Zuayter Calls for Local Community Partnership in Tree-Planting Projects During FAO’s Near East Forestry Week

APN | Amman

11 September 2023


APN Chairperson of the Board, Razan Zuayter, was invited to speak at a technical workshop entitled “Forest-Based Adaptation: Challenges and Opportunities for Drylands” during the 5th Near East Forestry Week. This event was organized by the Food and Agriculture Organization of the United Nations (FAO) and took place from 11 – 13 September 2023, in Amman, Jordan.

Drawing on APN’s two decades of experience in its two programmes: The Green Caravan in Jordan and the Million Tree Campaign in Palestine, she presented the challenges and recommendations for tree-planting projects. She stressed that the absence of participatory strategies in tree planting often results in ad-hoc decisions that jeopardize the sustainability of projects. To address this, she highlighted the importance of inclusive collaboration involving various entities including the public and private sectors, civil society, local communities, and academia. This collaborative effort should span from establishing priorities and strategies to implementation, monitoring, and ensuring accountability.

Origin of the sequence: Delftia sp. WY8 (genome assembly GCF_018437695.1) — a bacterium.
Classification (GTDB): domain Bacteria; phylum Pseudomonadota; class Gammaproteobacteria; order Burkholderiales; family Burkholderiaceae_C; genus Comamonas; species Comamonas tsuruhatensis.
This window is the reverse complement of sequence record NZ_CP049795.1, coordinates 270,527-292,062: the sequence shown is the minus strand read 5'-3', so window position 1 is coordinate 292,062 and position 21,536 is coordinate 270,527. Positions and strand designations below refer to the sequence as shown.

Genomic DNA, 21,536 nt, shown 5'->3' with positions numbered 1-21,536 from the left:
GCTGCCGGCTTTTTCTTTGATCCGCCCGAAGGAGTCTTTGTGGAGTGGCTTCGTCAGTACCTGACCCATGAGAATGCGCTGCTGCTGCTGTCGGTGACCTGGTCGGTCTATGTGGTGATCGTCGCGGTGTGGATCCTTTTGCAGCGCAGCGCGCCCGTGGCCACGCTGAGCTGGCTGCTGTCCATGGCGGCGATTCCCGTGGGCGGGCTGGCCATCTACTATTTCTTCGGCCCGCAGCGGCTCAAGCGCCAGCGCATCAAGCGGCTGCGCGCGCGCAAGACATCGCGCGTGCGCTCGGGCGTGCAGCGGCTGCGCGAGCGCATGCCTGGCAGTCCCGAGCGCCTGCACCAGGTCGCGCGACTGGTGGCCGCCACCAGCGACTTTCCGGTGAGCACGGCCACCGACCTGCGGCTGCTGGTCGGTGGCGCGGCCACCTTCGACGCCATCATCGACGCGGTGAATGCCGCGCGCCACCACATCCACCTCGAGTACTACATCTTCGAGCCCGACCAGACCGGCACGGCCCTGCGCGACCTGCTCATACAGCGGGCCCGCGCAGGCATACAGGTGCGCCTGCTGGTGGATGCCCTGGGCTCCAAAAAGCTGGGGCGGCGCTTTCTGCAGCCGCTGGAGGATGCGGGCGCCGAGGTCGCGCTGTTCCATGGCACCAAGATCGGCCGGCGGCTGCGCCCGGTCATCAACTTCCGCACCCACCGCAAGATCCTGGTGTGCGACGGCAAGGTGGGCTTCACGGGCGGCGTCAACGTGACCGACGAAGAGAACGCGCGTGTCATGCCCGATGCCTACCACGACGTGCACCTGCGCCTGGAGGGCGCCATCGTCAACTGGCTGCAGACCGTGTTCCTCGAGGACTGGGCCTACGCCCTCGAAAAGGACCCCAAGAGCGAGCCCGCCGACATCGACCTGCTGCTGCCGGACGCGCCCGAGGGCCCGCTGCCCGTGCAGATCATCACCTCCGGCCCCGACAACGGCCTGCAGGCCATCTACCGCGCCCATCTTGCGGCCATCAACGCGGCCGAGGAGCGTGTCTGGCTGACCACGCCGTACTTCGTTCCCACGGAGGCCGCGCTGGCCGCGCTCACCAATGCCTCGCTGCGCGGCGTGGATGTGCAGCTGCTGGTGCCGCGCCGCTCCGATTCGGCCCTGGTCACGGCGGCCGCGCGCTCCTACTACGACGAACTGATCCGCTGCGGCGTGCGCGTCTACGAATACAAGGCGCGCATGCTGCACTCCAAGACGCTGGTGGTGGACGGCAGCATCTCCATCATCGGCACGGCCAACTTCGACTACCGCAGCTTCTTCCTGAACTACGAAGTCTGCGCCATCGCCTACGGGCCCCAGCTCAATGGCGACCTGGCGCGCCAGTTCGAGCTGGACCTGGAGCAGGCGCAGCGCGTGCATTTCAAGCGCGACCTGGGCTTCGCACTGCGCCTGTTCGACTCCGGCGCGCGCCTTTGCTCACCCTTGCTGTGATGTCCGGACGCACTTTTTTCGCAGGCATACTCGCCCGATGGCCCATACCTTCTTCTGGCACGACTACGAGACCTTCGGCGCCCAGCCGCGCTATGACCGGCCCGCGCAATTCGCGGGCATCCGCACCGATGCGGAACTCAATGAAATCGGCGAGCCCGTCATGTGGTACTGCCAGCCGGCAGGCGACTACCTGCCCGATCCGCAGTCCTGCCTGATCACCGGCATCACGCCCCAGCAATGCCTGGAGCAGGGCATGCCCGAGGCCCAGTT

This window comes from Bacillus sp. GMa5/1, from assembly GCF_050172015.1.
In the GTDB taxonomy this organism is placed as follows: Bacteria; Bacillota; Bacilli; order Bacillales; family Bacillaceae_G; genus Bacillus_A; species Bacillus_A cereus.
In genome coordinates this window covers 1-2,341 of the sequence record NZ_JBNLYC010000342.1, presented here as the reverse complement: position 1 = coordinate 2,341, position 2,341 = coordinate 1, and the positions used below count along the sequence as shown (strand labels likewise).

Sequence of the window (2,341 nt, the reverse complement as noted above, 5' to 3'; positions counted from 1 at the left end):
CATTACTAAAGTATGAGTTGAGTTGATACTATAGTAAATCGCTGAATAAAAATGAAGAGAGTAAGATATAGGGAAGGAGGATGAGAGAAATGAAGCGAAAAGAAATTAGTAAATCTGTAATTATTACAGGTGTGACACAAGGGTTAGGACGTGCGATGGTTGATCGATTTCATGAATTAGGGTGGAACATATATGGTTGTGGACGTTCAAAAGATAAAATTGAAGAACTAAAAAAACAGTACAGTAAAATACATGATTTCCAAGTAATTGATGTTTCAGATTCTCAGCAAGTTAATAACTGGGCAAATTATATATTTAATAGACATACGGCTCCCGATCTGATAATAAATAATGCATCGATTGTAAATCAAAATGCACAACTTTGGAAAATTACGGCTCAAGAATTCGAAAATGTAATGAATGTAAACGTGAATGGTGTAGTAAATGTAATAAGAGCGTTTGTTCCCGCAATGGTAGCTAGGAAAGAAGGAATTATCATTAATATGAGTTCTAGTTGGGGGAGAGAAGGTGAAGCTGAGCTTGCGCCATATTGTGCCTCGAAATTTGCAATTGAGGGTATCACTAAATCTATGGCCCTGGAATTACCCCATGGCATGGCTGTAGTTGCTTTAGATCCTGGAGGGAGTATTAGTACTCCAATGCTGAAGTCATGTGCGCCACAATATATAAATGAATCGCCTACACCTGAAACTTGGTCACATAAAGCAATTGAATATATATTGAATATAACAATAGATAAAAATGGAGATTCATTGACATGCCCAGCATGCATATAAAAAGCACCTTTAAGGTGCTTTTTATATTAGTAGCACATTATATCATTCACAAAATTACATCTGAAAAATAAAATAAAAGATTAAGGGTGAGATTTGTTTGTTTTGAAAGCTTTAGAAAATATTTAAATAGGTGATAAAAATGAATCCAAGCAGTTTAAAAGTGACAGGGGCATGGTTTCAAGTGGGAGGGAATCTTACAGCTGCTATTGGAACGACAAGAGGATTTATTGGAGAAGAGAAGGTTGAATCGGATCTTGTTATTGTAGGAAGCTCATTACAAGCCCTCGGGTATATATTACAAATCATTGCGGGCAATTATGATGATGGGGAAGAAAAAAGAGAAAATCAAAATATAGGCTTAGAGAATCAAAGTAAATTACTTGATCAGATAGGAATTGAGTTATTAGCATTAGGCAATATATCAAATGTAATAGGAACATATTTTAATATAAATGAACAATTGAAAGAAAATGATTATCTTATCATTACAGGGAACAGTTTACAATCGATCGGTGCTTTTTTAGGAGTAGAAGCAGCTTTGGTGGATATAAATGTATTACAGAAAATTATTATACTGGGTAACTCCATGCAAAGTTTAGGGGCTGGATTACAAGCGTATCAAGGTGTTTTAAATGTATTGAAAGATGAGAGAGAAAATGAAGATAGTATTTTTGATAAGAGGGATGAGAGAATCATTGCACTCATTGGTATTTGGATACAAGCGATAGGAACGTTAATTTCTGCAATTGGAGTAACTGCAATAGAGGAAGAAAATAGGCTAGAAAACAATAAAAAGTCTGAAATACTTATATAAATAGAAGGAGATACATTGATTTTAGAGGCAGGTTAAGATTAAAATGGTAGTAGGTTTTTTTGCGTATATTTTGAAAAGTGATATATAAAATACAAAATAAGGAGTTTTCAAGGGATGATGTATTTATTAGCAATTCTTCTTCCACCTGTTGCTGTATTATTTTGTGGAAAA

She also warned against conditional funding set by international donors for organizations to plant nonproductive trees without an economic benefit to the local community. To ensure the success of tree-planting initiatives, Zuayter emphasized the significance of local community ownership and the importance of planting productive trees. These productive trees offer multifaceted benefits, encompassing environmental, economic, and social aspects, which bolster community resilience and contribute to meeting the necessary level of adaptation.

Finally, she exposed the injustice and double standards of climate summits that advocate for reducing agriculture in the Global South as a way to reduce emissions. She argued that the responsibility for emissions reduction should be shifted from those who make the least contributions to the countries and sectors that are the largest emitters. To achieve climate justice, it is imperative to establish compensation programs that address the damage inflicted on those who contribute the least but are the most vulnerable, such as the Arab region. This unjust distribution of responsibility denies them sovereignty over their food and natural resources.